Self-Worth, Part Three: Accept, Do Not Evaluate or Compare

When you’ve invested time and energy into really understanding yourself, the next step is to positively accept yourself as you are right now with a warm regard. Embrace the person you are right now. You don’t have to agree with everything you’ve done or every part of who you are right now. Just say, “This is who I am.”

Avoid evaluating the different parts of yourself as good or bad, and resist the temptation to compare yourself to other people. Simply increase your awareness of the different aspects within you and work to understand how you came to be the way you are. Then embrace this person as though you are welcoming a special friend into your house. Don’t try to make yourself feel better by working to find a person who appears to be weaker or worse off than you are in some way.

When you truly accept yourself as you are right now with all of your complexities and contradictions, you strengthen your sense of self-worth. This is the starting point of long-term success. When you value the person you are at this moment, you can consistently put that value in the service of yourself and other people.

This all sounds so easy, but it almost always becomes overwhelmingly difficult for people to do it. We disparage parts of ourselves because we’re so used to being compared to other people and if we’re compared often enough we will eventually see parts of ourselves as being weak or damaged in some way. Society and even families and friends can damage a person’s sense of self-worth without even realizing it.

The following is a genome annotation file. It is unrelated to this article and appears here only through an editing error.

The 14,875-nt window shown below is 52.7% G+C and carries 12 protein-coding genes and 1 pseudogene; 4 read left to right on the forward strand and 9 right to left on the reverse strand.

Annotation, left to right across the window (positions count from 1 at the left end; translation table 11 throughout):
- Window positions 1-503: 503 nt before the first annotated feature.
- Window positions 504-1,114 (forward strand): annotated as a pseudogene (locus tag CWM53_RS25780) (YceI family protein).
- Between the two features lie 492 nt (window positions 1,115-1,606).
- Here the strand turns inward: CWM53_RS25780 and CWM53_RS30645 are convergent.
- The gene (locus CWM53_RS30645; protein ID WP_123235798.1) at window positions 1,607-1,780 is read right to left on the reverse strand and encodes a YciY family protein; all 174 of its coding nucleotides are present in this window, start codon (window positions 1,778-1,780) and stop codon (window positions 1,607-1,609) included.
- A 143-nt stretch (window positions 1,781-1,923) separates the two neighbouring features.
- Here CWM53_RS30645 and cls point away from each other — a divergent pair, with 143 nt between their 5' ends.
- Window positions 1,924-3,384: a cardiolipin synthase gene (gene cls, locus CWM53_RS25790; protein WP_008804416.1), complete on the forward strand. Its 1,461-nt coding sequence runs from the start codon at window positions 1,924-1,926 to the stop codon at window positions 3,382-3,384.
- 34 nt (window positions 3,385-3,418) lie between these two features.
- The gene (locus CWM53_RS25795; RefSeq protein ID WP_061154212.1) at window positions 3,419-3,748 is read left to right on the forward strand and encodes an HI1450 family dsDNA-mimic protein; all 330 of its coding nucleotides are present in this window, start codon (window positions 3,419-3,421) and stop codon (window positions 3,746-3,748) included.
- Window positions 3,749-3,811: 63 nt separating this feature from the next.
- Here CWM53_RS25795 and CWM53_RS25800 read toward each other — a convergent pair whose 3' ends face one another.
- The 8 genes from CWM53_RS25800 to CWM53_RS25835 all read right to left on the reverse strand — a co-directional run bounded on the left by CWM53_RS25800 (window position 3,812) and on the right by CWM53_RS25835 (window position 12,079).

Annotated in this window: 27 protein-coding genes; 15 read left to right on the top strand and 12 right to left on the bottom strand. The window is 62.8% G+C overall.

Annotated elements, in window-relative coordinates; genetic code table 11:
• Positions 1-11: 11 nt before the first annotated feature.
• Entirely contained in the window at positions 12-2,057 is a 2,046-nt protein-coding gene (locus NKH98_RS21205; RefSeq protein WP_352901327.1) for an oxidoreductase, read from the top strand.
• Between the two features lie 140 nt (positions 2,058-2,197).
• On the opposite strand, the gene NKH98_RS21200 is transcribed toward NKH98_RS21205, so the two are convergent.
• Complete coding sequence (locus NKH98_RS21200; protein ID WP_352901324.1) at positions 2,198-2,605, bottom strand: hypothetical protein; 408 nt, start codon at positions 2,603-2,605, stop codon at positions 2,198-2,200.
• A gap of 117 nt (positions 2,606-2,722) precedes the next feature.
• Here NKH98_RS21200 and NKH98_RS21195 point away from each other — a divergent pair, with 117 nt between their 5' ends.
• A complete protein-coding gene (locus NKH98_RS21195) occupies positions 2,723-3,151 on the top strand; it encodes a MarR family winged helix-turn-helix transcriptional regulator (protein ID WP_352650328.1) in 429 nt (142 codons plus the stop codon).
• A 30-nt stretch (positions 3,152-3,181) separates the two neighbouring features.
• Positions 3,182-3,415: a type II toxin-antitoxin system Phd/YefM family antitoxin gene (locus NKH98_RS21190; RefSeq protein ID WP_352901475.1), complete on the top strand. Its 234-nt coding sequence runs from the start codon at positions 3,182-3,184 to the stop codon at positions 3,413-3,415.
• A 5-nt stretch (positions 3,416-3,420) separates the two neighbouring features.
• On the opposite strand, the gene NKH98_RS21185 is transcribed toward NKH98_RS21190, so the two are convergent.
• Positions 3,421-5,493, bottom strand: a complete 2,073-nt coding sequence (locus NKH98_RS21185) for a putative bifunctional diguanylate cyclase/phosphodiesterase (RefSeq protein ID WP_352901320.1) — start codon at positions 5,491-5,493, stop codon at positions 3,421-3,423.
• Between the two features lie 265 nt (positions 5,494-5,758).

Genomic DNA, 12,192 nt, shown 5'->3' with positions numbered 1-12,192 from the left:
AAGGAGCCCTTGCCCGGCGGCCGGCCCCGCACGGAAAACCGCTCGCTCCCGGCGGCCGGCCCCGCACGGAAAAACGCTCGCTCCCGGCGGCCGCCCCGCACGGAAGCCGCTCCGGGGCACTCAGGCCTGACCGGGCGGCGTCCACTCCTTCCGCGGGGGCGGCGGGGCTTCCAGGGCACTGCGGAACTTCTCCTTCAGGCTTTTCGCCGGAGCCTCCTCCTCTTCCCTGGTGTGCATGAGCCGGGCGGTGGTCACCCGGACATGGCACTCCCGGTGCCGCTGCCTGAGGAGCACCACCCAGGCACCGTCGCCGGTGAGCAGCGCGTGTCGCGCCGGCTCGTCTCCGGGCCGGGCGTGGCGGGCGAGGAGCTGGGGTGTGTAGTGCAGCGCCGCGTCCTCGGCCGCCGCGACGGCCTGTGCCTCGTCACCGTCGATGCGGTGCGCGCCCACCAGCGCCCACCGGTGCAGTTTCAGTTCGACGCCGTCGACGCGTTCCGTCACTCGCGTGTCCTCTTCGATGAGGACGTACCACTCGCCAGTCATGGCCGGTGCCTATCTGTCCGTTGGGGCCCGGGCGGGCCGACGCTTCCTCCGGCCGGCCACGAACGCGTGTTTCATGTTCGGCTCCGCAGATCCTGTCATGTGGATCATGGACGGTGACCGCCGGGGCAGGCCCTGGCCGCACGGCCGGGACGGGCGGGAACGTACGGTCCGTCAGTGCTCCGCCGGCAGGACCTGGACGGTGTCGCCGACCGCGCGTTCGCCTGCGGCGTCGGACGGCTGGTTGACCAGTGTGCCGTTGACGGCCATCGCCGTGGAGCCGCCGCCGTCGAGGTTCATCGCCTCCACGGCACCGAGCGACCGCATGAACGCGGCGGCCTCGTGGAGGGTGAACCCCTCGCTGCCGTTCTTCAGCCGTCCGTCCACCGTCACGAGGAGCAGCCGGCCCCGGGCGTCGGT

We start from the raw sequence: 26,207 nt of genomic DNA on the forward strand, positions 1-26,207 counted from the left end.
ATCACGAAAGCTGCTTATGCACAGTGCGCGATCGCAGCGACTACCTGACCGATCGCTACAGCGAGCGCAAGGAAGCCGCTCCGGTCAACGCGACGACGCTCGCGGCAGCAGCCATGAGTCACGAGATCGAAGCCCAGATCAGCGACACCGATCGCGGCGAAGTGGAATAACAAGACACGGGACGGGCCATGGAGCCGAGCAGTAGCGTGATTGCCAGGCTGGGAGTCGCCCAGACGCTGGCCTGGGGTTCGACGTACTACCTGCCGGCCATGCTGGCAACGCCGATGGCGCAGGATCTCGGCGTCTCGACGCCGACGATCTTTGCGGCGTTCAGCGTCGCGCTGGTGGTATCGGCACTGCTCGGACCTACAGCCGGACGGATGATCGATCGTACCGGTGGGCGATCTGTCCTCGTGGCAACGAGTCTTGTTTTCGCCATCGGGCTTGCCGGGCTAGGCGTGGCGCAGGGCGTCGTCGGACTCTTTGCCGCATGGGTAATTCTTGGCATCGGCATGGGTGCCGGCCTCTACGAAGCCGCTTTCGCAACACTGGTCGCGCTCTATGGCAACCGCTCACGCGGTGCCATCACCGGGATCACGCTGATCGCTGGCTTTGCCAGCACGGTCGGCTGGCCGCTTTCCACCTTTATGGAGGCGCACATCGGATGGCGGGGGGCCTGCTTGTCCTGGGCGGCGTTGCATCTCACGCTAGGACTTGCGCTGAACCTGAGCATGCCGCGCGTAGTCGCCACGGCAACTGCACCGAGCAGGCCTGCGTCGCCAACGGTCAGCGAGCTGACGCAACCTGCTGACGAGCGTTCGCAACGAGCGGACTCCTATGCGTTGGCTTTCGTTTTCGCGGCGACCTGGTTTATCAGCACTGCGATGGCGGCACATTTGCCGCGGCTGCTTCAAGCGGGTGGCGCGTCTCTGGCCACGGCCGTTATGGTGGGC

Perhaps the most important thing you can do for yourself is to truly accept who you are at this moment. In her book, Sandy Koufax: A Lefty’s Legacy, Jane Leavy wrote about the enormous pain Koufax experienced after every game he pitched for the Los Angeles Dodgers. His elbow would swell up because of the way he threw the ball, and he would have to put it in a tub of ice for several hours to get it back to its normal size. However, he accepted this reality. Leavy quoted Koufax as saying, “Since I have accepted all of the advantages of the way I am built, I don’t see how I can complain about the disadvantages.” I think that’s a great mantra for all of us to use. In his book, Further Along the Road Less Traveled, Scott Peck wrote, “Self-love implies the care, respect, and responsibility for and the knowledge of the self. Without loving one’s self one cannot love others.” Nathaniel Branden wrote, “Without self-acceptance, self-esteem is impossible.”

If you spend your whole life trying to be someone else because you’re jealous of who you think he or she is, you will simultaneously spend your whole life avoiding being who you are. This is the most common way to never acknowledge your self-worth. In The Six Pillars of Self-Esteem, Nathaniel Branden wrote, “Persons of high self-esteem are not driven to make themselves superior to others; they do not seek to prove their value by measuring themselves against a comparative standard. Their joy is in being who they are, not in being better than someone else.” This is the same attitude that Abraham Maslow wrote about over and over again in describing self-actualizing people in his books, Toward a Psychology of Being and The Further Reaches of Human Nature.

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